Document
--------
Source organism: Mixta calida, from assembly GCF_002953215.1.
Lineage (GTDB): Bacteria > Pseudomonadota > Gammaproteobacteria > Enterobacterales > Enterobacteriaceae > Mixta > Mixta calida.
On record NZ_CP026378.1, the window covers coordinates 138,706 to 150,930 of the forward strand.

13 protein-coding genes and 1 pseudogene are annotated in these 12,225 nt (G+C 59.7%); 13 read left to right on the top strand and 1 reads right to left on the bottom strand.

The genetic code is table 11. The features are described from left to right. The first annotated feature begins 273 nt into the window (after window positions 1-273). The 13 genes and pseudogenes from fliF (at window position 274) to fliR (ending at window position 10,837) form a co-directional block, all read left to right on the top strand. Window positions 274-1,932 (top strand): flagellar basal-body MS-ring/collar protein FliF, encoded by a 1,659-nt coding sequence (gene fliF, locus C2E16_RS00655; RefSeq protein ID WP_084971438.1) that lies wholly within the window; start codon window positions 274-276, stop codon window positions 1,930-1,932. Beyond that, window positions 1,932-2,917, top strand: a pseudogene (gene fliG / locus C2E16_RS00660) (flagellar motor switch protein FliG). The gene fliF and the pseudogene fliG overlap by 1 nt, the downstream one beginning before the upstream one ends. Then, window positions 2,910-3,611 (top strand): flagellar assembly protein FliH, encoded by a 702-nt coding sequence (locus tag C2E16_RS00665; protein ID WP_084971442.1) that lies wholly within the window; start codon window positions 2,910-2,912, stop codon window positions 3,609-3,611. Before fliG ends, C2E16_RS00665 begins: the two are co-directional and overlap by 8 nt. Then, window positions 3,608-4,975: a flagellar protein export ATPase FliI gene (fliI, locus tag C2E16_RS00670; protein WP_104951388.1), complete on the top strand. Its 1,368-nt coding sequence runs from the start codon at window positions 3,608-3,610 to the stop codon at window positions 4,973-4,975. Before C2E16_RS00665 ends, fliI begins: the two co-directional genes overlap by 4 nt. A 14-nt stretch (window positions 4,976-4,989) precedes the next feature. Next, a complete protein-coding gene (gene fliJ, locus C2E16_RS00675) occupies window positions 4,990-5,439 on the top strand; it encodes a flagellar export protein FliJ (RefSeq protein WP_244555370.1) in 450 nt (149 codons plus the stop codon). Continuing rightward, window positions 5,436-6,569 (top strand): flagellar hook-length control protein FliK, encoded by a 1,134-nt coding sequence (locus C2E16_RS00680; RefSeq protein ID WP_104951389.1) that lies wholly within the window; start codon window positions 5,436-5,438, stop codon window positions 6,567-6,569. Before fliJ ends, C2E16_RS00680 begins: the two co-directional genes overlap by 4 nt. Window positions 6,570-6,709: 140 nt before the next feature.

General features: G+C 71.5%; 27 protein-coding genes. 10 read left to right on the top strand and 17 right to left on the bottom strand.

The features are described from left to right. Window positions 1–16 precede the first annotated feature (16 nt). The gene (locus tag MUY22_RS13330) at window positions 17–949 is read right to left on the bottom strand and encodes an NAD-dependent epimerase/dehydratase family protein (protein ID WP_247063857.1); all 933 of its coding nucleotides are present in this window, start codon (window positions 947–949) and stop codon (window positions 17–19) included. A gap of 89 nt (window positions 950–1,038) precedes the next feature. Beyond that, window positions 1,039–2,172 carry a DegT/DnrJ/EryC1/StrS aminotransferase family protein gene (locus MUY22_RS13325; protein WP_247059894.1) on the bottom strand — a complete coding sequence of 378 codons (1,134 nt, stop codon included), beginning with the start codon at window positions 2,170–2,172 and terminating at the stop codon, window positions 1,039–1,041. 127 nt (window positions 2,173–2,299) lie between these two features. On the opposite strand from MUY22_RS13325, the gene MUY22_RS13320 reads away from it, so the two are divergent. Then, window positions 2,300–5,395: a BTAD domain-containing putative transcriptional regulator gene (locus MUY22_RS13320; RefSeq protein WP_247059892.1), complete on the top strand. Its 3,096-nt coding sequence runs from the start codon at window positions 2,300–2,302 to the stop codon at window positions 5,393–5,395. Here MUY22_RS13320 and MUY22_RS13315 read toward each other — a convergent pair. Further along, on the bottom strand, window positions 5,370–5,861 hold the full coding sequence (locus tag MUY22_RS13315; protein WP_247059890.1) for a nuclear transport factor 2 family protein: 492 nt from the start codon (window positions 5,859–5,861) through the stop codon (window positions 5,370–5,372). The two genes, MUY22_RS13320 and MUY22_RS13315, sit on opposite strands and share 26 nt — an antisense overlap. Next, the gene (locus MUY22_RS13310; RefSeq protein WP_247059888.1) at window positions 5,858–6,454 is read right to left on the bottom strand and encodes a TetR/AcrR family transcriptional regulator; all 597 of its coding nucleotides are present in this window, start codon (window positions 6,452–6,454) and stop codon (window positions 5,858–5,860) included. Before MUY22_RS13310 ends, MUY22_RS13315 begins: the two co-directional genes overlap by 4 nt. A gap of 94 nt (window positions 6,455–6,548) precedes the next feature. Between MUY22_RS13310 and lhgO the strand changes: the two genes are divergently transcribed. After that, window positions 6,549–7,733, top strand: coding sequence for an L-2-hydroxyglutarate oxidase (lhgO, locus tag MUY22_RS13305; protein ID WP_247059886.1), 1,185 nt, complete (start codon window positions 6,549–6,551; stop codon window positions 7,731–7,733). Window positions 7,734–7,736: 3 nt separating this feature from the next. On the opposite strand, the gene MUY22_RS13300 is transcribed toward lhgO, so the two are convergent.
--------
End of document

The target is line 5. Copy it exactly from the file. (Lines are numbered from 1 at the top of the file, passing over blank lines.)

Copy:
The genetic code is table 11. The features are described from left to right. The first annotated feature begins 273 nt into the window (after window positions 1-273). The 13 genes and pseudogenes from fliF (at window position 274) to fliR (ending at window position 10,837) form a co-directional block, all read left to right on the top strand. Window positions 274-1,932 (top strand): flagellar basal-body MS-ring/collar protein FliF, encoded by a 1,659-nt coding sequence (gene fliF, locus C2E16_RS00655; RefSeq protein ID WP_084971438.1) that lies wholly within the window; start codon window positions 274-276, stop codon window positions 1,930-1,932. Beyond that, window positions 1,932-2,917, top strand: a pseudogene (gene fliG / locus C2E16_RS00660) (flagellar motor switch protein FliG). The gene fliF and the pseudogene fliG overlap by 1 nt, the downstream one beginning before the upstream one ends. Then, window positions 2,910-3,611 (top strand): flagellar assembly protein FliH, encoded by a 702-nt coding sequence (locus tag C2E16_RS00665; protein ID WP_084971442.1) that lies wholly within the window; start codon window positions 2,910-2,912, stop codon window positions 3,609-3,611. Before fliG ends, C2E16_RS00665 begins: the two are co-directional and overlap by 8 nt. Then, window positions 3,608-4,975: a flagellar protein export ATPase FliI gene (fliI, locus tag C2E16_RS00670; protein WP_104951388.1), complete on the top strand. Its 1,368-nt coding sequence runs from the start codon at window positions 3,608-3,610 to the stop codon at window positions 4,973-4,975. Before C2E16_RS00665 ends, fliI begins: the two co-directional genes overlap by 4 nt. A 14-nt stretch (window positions 4,976-4,989) precedes the next feature. Next, a complete protein-coding gene (gene fliJ, locus C2E16_RS00675) occupies window positions 4,990-5,439 on the top strand; it encodes a flagellar export protein FliJ (RefSeq protein WP_244555370.1) in 450 nt (149 codons plus the stop codon). Continuing rightward, window positions 5,436-6,569 (top strand): flagellar hook-length control protein FliK, encoded by a 1,134-nt coding sequence (locus C2E16_RS00680; RefSeq protein ID WP_104951389.1) that lies wholly within the window; start codon window positions 5,436-5,438, stop codon window positions 6,567-6,569. Before fliJ ends, C2E16_RS00680 begins: the two co-directional genes overlap by 4 nt. Window positions 6,570-6,709: 140 nt before the next feature.